one, we’re going all in on all these topics now and I just wanted to bring one more up that I that you spoken on before. Where does Where does critical race theory intersect with this? concept, how does it? How does it How does it have any sort of correlation with woke ism, and some what companies are doing? Yeah, so

 

Vivek Ramaswamy  40:10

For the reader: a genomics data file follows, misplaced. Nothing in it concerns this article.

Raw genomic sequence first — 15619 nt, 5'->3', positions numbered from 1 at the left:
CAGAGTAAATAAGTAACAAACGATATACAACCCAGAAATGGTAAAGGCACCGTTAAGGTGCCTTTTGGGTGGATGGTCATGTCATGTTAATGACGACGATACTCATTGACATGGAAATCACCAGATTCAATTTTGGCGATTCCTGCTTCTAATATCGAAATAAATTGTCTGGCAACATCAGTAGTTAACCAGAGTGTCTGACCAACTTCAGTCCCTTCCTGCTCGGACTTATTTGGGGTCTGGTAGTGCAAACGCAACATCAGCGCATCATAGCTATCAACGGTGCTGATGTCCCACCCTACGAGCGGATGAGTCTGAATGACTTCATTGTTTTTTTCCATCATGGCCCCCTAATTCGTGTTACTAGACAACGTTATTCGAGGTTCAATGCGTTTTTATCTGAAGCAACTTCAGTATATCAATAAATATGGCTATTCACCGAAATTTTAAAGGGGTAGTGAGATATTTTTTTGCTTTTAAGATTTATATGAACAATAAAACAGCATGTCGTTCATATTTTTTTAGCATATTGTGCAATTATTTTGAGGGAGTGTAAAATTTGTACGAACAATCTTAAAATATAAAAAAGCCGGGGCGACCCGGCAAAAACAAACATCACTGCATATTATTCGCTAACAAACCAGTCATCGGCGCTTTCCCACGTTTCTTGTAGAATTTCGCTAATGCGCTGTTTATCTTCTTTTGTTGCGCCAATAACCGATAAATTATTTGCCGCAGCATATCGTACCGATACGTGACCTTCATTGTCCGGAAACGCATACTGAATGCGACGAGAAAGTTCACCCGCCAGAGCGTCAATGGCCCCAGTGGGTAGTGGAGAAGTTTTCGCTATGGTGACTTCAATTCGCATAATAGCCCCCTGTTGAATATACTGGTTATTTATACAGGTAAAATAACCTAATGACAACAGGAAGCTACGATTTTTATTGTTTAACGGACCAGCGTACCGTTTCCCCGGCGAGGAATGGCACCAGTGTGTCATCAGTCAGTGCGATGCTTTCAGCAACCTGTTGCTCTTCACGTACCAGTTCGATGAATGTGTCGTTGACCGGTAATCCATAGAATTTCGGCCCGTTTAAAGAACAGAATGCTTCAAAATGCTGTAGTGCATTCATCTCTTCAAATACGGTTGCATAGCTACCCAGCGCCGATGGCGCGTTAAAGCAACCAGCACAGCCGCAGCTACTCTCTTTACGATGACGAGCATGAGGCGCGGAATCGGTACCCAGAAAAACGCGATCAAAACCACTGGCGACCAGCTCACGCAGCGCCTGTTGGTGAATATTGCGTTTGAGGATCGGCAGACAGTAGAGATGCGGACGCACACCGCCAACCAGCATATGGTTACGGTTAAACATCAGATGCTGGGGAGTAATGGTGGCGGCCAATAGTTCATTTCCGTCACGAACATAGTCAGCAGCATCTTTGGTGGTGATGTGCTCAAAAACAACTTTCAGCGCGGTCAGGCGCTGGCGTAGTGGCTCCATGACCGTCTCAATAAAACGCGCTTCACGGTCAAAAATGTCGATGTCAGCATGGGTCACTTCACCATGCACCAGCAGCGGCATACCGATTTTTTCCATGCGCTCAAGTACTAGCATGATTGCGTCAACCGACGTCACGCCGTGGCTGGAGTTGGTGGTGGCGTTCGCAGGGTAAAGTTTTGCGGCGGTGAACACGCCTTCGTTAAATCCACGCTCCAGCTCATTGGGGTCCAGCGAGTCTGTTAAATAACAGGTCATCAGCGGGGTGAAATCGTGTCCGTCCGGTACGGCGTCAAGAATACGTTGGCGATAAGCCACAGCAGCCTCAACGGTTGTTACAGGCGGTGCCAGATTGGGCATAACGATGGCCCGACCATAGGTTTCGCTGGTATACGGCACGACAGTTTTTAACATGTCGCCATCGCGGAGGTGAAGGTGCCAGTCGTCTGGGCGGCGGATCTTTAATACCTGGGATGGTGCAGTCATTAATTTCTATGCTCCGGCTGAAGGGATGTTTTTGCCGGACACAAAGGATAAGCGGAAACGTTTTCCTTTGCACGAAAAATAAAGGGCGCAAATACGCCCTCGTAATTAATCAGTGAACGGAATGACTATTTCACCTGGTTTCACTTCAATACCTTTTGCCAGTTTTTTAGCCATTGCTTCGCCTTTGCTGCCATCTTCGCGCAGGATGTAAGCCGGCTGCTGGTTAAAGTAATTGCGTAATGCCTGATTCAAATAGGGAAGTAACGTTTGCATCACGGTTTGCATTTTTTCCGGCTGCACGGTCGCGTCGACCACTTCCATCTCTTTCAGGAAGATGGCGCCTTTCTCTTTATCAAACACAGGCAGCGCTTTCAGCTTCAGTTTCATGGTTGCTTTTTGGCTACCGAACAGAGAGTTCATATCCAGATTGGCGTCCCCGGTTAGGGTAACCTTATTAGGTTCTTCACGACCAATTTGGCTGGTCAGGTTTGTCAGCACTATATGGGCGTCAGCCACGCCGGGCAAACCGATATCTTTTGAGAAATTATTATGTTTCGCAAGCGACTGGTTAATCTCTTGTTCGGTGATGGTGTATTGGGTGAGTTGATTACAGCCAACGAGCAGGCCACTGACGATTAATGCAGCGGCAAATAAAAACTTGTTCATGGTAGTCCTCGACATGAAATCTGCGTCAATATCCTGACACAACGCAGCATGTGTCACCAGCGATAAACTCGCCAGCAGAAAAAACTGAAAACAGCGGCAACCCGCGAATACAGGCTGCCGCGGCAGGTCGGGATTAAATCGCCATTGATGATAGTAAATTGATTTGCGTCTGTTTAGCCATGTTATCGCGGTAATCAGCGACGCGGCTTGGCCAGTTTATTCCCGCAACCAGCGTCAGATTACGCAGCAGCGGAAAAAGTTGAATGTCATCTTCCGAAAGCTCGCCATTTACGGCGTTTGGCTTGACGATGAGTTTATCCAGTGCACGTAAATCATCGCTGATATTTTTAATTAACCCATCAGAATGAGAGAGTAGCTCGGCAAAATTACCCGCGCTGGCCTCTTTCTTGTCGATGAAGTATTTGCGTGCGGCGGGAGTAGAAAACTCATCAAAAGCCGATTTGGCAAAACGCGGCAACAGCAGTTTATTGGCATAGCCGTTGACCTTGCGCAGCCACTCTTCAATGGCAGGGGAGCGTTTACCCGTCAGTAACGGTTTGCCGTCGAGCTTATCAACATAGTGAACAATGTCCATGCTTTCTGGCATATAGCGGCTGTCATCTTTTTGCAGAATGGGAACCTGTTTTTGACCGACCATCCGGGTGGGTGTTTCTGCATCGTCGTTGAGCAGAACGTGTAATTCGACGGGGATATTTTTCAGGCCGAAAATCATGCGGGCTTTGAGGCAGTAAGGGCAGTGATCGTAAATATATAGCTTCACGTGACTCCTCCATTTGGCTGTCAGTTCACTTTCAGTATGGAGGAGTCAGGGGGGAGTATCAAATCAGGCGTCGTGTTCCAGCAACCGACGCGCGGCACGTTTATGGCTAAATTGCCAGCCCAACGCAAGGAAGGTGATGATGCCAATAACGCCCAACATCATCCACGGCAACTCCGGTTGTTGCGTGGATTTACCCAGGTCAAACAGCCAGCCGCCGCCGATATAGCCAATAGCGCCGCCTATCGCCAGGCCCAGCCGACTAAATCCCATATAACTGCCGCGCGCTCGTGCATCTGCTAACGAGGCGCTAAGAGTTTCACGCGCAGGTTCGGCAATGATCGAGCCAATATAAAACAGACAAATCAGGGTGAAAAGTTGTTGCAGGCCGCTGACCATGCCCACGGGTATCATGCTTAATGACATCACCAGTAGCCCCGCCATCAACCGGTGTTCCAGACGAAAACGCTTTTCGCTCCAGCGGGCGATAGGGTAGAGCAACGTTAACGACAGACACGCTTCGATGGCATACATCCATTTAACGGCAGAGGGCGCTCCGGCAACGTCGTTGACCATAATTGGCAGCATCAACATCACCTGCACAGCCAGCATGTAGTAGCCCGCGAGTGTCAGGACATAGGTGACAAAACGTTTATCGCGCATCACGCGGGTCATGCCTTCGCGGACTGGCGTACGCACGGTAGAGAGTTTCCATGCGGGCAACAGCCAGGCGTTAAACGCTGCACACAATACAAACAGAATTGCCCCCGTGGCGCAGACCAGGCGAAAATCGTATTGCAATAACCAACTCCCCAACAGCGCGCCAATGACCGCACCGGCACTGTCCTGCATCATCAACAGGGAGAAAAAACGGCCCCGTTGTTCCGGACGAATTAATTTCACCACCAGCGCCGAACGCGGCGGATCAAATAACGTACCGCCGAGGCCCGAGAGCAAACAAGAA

So I think it plays a big role. I mean, critical race theory is sort of the intellectual progenitor of the woke movement, which effectively says that you’re a prisoner of the color of your skin, that if you’re black, you’re inherently disadvantaged and oppressed. If you’re white, you’re inherently privileged and an oppressor, irrespective of your economic upbringing, irrespective of the other factors and features of your life. And that defies what the American Dream stands for the American Dream says that, irrespective of the color of your skin, no matter who your parents were, where they came from, what language they spoke, you can achieve anything you ever want in this country with hard work, determination, and your own dedication. And to me, that defies what America stands for. But it does so in a dangerous way. Because America, unlike most countries in human history, isn’t just a place. It’s a vision of what a place could be. It’s an idea. And, and the fragility of that idea depends on the way that we describe that idea. And so here’s what the even the well intended progressive left misses is that the way we describe America affects the way America actually works. It affects what America actually becomes, it actually affects the way the next generation thinks about our country. And if we describe America as a racist country, we might actually make America a more racist country. And I think that that’s what we’re beginning to see right now is that the, the pursuit of anti racism is actually breeding more racism in all directions, anti white racism, anti black racism in response, and I think that that facturation that, that, you know, I think division of America to a breaking point the fractionation of America to a breaking point by the anti racist theorists that may have some of them, at least may have begun with with pure intentions have inadvertently done damage that if we don’t turn that tide, threatens to become irreversible, especially when then outside powerful forces, like companies, like even the Communist Party of China, who’s actually using this, I think, to be able to divide America from within and exhibit China’s moral superiority on the global stage, when it becomes mixed with powerful self interested forces, that then becomes unstoppable. And that’s we’re in the middle of that transformation right now, which is part of why I really feel compelled to step out and call this outside shine sunlight on this issue. So I’m writing a book about it, but even more importantly, deliver some solutions.